If you’re finding it hard to keep yourself from checking in on notifications, missed calls, and social media status updates while on the road, perhaps you shouldn’t be driving at all. Or, you could get a Faraday cage of sorts built into the armrest, as Nissan is suggesting with its new prototype.

The Signal Shield is a bonafide Faraday cage built into the arm rest of the Nissan Juke. Once you place the phone inside, it cuts off all mobile, Bluetooth, and Wi-Fi signals. You won’t see any messages or be able to check in until the phone comes out.

Guarantee your mobile will never distract you while driving. Introducing #Nissan Signal Shield

— NissanUK (@NissanUK) May 3, 2017

“The Nissan Signal Shield concept presents one possible solution for giving drivers the choice to remove all smartphone distractions while driving. This is about delivering more control at the wheel, not less,” Nissan Motor GB managing director Alex Smith told The Telegraph. “Some drivers are immune to the activity of their smartphone, but for those who struggle to ignore the beeps and pings, this concept provides a simple solution in this very connected world we live in.”

I can understand the temptation to check your phone when you’re stuck in bumper-to-bumper traffic and bored out of your mind, but these days, I feel like I see more drivers hitting the pedal to the metal at 60 miles-per-hour while face down in a text message. I only drive a few times a week, but it’s often for long distances, and you can bet I see someone breaking the law within minutes of hitting the road.

Having a smartphone in the car isn’t the issue here; it’s having the discipline to put it on silent and leave it in your bag or pocket when you should be paying attention to the road. And if you don’t, perhaps you should consider taking the bus around town. That way, you can use your phone to your heart’s desire until you reach your destination.

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 | Posted by | Categories: Android |

Even attachments from legitimate sources appear to contain illegitimate vibes.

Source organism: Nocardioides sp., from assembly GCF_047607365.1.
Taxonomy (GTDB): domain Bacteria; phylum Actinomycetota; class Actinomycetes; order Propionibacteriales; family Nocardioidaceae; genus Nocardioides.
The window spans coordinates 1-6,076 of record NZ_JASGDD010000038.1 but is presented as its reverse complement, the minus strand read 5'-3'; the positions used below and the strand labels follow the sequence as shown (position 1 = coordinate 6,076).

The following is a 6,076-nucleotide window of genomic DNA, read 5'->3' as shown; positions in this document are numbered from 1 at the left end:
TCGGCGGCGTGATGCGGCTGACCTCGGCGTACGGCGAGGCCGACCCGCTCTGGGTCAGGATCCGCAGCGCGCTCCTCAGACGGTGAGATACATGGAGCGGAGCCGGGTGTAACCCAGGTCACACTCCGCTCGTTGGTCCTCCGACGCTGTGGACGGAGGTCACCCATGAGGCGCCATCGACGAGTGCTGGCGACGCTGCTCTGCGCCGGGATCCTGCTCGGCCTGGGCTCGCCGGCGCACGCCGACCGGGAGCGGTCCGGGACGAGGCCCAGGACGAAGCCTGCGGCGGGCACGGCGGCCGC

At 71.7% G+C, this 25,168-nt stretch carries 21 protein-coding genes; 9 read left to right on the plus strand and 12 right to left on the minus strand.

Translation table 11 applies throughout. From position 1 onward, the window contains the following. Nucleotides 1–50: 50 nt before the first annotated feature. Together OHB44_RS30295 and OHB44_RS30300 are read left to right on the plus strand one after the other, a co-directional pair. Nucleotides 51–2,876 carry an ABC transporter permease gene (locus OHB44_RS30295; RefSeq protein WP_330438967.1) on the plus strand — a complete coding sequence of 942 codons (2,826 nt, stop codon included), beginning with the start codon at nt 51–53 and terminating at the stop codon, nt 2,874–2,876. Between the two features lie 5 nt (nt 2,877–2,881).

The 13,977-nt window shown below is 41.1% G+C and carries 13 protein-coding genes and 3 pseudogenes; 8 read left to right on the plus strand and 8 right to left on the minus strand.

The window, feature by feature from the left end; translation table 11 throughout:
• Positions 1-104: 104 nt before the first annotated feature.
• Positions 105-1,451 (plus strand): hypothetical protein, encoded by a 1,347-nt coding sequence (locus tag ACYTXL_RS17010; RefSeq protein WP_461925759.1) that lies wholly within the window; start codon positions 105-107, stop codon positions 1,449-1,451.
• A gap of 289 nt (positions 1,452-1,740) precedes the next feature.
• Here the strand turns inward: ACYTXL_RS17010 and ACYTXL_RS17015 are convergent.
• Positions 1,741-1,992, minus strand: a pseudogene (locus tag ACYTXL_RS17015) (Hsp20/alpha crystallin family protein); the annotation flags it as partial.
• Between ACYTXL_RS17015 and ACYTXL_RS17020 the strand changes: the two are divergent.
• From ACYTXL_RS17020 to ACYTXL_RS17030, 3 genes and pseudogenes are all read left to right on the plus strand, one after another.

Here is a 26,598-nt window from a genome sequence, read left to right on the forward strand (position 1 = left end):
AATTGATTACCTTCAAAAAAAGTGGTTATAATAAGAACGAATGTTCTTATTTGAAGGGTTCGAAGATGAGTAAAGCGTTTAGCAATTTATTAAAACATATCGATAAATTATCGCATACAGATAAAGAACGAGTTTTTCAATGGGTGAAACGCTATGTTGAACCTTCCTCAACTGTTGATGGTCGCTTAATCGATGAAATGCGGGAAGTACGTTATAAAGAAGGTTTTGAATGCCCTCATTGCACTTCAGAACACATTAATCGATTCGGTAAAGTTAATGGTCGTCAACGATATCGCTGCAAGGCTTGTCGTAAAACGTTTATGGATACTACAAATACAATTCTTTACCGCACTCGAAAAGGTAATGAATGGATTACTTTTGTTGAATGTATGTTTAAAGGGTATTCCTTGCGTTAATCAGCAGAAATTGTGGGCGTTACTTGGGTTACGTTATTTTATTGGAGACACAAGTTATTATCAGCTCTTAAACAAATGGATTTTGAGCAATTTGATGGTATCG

5:15 ET From Google:

We have taken action to protect users against an email impersonating Google Docs and have disabled offending accounts. We’ve removed the fake pages, pushed updates through Safe Browsing, and our abuse team is working to prevent this kind of spoofing from happening again. We encourage users to report phishing emails in Gmail.

4:00 ET

After looking at a few of these and seeing investigations from others on Twitter, we have a clearer picture of what’s happening.

It appears that a third party developer has created a service that uses your Google login to authenticate. Somehow this service was able to use the name Google Docs. Attachments that need you to authorize this service are being sent using previously phished Google accounts, and upon clicking you’ll be asked to give access to things like reading and sending an email (so more phishing emails can be sent) as well as access to your account. While this should be a huge red flag to anyone, it’s likely working well for the people doing the account phishing.

Google is aware so we expect this to stop being a thing shortly. For now, don’t authorize any service and visit your MyAccount page and disconnect access to anything named Google Docs

The original post is below.

Have you checked social media lately? There’s a bit of buzz making the rounds about Google Docs spam popping up in people’s inboxes. The spam comes as an email attachment from even the most legitimate Google Docs users, including educational institutions and other professional organizations that rely on the document-storing cloud service.

MASSIVE phishing attempt via @Google Docs going on right now!! If you get invited to open a doc, DON’T CLICK IT!

— Chad Wingerd (@chadwingerd) May 3, 2017

I just got an email from my daughter’s school, with malware embedded in a Google Doc. I can’t help but like Google even less now.

— Vernon E. L. Smith (@VernonEL) May 3, 2017

Here’s your official public service announcement to please check the attachments before you open them; Check the address of the person who sent it, and maybe even give the person a call to ask if they sincerely meant to send along a PDF.

There are very few details about what the malware contained actually does and where it originated, but we’ve reached out to Google for more information.

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 | Posted by | Categories: Android |